David Berkeley
ADDITIONAL CONTRIBUTORS Zach Schepis

By Zach Schepis

Photo courtesy of David Berkeley.

Imagine if a character from your favorite novel leapt from the page and into a recording studio.

Ishmael–fresh off the docks from seafaring afar–might bawl and bellow into the microphone with the gusto of a drunken sea song. Jay Gatsby would croon smooth velvet from the vocal booth, while Holden Caulfield’s pre-adolescent sneers of indifference might be well-suited for an angsty punk rock verse.

Short of our imaginations, the world will never hear these moments. Singer-songwriter David Berkeley, however, is bridging the connection between fiction and music into a reality. His newest record, Cardboard Boat, is slated for release in late September and will be accompanied by a book of short stories titled The Free Brontosaurus.

Each of the 10 short stories will correlate to a different song on the album; every pairing replete with a character singing his or her own perspectives through intimate first-person style narration. The series is made all the more revealing and honest through Berkeley’s homespun layered lyricism and tender compositions.

Merging the two mediums together in seamless harmony wasn’t an easy task. The songwriter outlines and admires the differences inherent to each craft.

“With a story you naturally have a lot more space; you can explore a metaphor in more depth and provide details,” he tells BTR.

“[With] songs you have to be much more precise and choose your words carefully. But you have the benefit of melody–which can deliver the words with more power. You also don’t have to rely on a reader to provide the intended voice and spirit.”

The exploration is something of a recurring joy for Berkeley, who first tried his hand at the unusual experiment nearly four years ago. The Harvard graduate traveled extensively; living in Alaska as a travel guide and instructing river-rafting in Idaho for a brief stint before settling in Brooklyn to teach creative writing at a public school.

It was there that he realized he wanted to do something different. While he thrives in big cities, Berkeley knew that he needed to find someplace closer to nature for his new writing.

Of all the places, Berkeley (joined by his wife and son) journeyed to the island of Corsica. It’s a tropical paradise nestled in the Mediterranean known for its coastal towns, craggy peaks, and overwhelming beauty.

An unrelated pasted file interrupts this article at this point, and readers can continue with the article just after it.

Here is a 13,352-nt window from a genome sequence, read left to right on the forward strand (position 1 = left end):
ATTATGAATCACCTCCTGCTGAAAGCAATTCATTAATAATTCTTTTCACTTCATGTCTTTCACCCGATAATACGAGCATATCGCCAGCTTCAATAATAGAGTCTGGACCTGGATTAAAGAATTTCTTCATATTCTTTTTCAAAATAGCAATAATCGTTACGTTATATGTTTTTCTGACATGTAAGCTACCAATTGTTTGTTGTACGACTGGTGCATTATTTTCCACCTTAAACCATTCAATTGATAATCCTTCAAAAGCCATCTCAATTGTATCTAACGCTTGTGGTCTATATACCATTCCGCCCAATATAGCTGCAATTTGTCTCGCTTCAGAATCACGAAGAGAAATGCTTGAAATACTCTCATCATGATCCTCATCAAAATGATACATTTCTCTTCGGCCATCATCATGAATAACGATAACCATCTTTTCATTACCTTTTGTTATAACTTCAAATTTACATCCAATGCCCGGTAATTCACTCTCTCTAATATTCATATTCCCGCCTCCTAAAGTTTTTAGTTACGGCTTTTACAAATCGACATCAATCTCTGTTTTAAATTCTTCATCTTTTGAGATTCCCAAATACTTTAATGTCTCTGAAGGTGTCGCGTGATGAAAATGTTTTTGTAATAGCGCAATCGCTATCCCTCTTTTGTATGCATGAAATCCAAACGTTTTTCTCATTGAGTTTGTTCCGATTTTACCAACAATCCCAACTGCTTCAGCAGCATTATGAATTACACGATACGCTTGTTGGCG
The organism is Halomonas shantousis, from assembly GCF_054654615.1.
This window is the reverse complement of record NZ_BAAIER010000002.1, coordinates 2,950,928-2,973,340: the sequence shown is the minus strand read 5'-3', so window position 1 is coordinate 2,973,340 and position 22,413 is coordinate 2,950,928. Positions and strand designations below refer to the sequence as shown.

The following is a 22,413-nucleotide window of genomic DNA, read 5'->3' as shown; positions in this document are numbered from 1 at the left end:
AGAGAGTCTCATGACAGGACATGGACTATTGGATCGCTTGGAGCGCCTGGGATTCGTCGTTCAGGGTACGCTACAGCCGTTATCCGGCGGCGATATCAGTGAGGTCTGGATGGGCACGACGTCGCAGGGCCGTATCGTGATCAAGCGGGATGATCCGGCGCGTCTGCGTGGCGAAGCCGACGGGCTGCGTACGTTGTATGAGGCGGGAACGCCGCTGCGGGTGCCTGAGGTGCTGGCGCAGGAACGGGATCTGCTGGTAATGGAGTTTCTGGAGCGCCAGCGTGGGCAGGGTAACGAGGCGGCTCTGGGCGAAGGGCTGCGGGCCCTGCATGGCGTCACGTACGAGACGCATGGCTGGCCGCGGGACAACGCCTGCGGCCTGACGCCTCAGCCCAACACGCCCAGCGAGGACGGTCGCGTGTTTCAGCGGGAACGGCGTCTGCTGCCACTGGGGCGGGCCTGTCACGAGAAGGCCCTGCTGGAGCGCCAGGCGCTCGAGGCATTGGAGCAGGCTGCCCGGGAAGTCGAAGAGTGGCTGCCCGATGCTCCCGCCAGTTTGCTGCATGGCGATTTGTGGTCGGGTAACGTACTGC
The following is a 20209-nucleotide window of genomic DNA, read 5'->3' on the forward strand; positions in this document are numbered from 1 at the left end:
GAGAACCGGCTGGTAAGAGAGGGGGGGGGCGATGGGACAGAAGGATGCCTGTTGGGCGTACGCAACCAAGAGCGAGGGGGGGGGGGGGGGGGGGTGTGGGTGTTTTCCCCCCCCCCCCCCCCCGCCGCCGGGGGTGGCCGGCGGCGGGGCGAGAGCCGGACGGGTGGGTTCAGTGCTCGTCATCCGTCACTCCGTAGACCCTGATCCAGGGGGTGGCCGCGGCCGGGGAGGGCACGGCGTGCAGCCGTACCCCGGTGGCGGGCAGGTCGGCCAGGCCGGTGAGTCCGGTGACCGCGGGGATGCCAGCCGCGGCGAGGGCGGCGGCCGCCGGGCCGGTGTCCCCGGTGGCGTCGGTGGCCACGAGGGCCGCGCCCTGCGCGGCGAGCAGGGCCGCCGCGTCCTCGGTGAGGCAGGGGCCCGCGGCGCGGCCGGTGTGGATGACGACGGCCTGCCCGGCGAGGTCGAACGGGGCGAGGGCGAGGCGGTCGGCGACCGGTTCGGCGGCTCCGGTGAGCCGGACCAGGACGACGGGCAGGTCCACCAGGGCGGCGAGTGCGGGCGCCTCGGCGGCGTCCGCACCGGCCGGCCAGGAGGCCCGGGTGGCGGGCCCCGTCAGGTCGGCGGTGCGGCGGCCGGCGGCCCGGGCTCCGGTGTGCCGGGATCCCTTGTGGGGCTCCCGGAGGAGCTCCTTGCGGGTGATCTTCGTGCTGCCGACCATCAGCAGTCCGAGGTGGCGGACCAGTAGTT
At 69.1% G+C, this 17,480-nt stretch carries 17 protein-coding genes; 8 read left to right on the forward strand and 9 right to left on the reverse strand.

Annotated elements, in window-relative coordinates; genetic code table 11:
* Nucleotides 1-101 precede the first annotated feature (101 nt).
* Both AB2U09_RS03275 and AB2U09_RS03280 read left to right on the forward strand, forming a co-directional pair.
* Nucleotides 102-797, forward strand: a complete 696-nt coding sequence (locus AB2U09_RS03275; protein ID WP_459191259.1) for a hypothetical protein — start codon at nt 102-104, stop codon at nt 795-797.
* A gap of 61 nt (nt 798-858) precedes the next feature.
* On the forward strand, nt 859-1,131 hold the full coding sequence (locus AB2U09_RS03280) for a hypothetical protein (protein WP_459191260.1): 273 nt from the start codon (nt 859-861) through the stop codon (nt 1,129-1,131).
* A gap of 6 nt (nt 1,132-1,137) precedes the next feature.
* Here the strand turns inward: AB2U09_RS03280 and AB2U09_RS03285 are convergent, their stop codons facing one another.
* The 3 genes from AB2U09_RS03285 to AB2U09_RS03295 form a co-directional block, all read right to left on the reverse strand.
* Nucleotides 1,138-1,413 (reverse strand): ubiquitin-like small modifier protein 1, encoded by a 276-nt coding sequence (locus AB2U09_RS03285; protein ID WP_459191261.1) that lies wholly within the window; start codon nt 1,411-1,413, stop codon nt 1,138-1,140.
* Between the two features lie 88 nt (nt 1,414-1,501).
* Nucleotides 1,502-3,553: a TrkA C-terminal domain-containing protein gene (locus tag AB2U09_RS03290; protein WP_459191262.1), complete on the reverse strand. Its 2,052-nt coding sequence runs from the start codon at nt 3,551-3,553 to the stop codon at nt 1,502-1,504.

The village they chose had a population of less than 40 people.

“There were more people living on my apartment building floor in Brooklyn,” he laughs. While there was electricity available, an absence of stores and internet connection forced Berkeley to connect with the individuals around him instead.

When he wasn’t hiking with his son or sitting on stone walls plucking his guitar, the songwriter was penning the words to a memoir. The 13 vignettes were eventually published into the collection 140 Goats and a Guitar, which was accompanied by the companion album Some Kind of Cure. The characters came to life from the people he knew intimately during his stay on the island.

“I move a lot, and the experience of culture shock and adjusting to foreign surroundings is good for writing any kind of genre,” says Berkeley. “Especially music–it offers a new palette and new struggles to draw from.”

The next move proved quite a contrast for the family. San Francisco offered a cornucopia of strange characters, accordingly: the wealthy, former hippies, and crazies.

Amidst the entire Bay Area hullabaloo, Berkeley began to notice a common thread to the madness. Everyone he met appeared to be filled with loneliness.

He set to work writing a new book–this one entirely fictional. Each story, however, was a portrait of a different person he saw or met around him. Berkeley explains that they are all profiles of loneliness, of people who don’t quite fit in with society.

Berkeley wanted to see if he could bring these people together in a way that would offer them comfort and solace–albeit fictional. Often this arrived in the forms of music, art, and appreciation of beauty; connecting these characters who otherwise seem unable to find much connection in their lives.

This is not to say, however, that every story ends with a happy ending. In the past, albums like Some Kind of Cure and his most recent release Fire In My Head often dealt with challenging relationships through looking to the positive. On Cardboard Boat Berkeley admits there will be a lot more broken relationships and even anger.

Take the title track, for instance. The song revolves around an older woman, inspired from someone the songwriter met in San Francisco. In the lyrics, the old woman’s husband has died, so she leaves her oversized house for the city of Plainview (a fictional epicenter where all of the stories’ characters converge).

As the story and song both progress, we learn that she communicates with the spirit of her dead husband. Or maybe she does. It starts off sweet, but suddenly becomes much more melancholy when the listener/reader learns she’s really struggling to cope with living in a world without her husband. It’s a world that has decidedly moved on without her.

“It’s heartbreaking,” admits Berkeley. “Someone’s crying out for help, and the other person’s just not there to listen anymore. In my opinion it’s the most emotional duo between record and book.”

The mediums, when combined, offer a transporting effect. Berkeley is looking forward to touring in support of the album come early fall–where he’ll be one of the only touring bands that makes itself just as comfortable tearing into a set as it does reading from spellbound passages.

To hear the rest of the interview, tune into this week’s Discovery Corner.

Or find your own way to interpret David Berkeley by clicking here.

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